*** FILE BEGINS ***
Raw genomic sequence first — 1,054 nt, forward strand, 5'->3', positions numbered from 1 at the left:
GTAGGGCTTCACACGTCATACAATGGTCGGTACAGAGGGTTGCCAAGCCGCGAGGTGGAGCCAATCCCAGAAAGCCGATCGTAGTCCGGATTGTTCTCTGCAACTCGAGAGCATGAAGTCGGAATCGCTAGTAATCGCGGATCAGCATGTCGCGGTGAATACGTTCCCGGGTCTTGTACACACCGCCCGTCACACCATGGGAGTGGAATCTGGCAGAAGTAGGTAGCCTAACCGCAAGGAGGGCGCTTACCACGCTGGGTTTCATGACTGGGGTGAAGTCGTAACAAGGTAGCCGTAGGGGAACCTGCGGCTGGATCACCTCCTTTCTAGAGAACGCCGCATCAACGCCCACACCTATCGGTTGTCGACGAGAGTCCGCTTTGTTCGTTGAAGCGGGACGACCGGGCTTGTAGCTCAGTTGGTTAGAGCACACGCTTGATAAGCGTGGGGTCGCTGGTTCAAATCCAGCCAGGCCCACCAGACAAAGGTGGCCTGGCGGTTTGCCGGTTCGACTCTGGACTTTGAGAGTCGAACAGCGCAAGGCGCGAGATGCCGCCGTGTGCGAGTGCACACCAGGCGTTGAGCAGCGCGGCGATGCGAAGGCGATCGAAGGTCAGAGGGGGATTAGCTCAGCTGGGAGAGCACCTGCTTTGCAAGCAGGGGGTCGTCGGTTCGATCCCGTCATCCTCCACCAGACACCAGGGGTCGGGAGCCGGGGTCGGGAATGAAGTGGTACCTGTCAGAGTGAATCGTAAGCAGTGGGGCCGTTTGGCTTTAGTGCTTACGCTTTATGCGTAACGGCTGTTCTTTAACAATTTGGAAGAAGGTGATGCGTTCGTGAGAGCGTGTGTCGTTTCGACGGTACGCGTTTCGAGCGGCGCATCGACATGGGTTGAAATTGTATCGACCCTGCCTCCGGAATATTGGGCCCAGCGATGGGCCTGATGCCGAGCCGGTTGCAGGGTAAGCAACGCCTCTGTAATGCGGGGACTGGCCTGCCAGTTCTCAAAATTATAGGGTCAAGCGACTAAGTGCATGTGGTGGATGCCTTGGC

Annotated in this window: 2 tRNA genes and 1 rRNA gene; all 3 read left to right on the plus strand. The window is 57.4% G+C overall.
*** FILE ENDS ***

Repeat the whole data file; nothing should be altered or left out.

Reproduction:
Raw genomic sequence first — 1,054 nt, forward strand, 5'->3', positions numbered from 1 at the left:
GTAGGGCTTCACACGTCATACAATGGTCGGTACAGAGGGTTGCCAAGCCGCGAGGTGGAGCCAATCCCAGAAAGCCGATCGTAGTCCGGATTGTTCTCTGCAACTCGAGAGCATGAAGTCGGAATCGCTAGTAATCGCGGATCAGCATGTCGCGGTGAATACGTTCCCGGGTCTTGTACACACCGCCCGTCACACCATGGGAGTGGAATCTGGCAGAAGTAGGTAGCCTAACCGCAAGGAGGGCGCTTACCACGCTGGGTTTCATGACTGGGGTGAAGTCGTAACAAGGTAGCCGTAGGGGAACCTGCGGCTGGATCACCTCCTTTCTAGAGAACGCCGCATCAACGCCCACACCTATCGGTTGTCGACGAGAGTCCGCTTTGTTCGTTGAAGCGGGACGACCGGGCTTGTAGCTCAGTTGGTTAGAGCACACGCTTGATAAGCGTGGGGTCGCTGGTTCAAATCCAGCCAGGCCCACCAGACAAAGGTGGCCTGGCGGTTTGCCGGTTCGACTCTGGACTTTGAGAGTCGAACAGCGCAAGGCGCGAGATGCCGCCGTGTGCGAGTGCACACCAGGCGTTGAGCAGCGCGGCGATGCGAAGGCGATCGAAGGTCAGAGGGGGATTAGCTCAGCTGGGAGAGCACCTGCTTTGCAAGCAGGGGGTCGTCGGTTCGATCCCGTCATCCTCCACCAGACACCAGGGGTCGGGAGCCGGGGTCGGGAATGAAGTGGTACCTGTCAGAGTGAATCGTAAGCAGTGGGGCCGTTTGGCTTTAGTGCTTACGCTTTATGCGTAACGGCTGTTCTTTAACAATTTGGAAGAAGGTGATGCGTTCGTGAGAGCGTGTGTCGTTTCGACGGTACGCGTTTCGAGCGGCGCATCGACATGGGTTGAAATTGTATCGACCCTGCCTCCGGAATATTGGGCCCAGCGATGGGCCTGATGCCGAGCCGGTTGCAGGGTAAGCAACGCCTCTGTAATGCGGGGACTGGCCTGCCAGTTCTCAAAATTATAGGGTCAAGCGACTAAGTGCATGTGGTGGATGCCTTGGC

Annotated in this window: 2 tRNA genes and 1 rRNA gene; all 3 read left to right on the plus strand. The window is 57.4% G+C overall.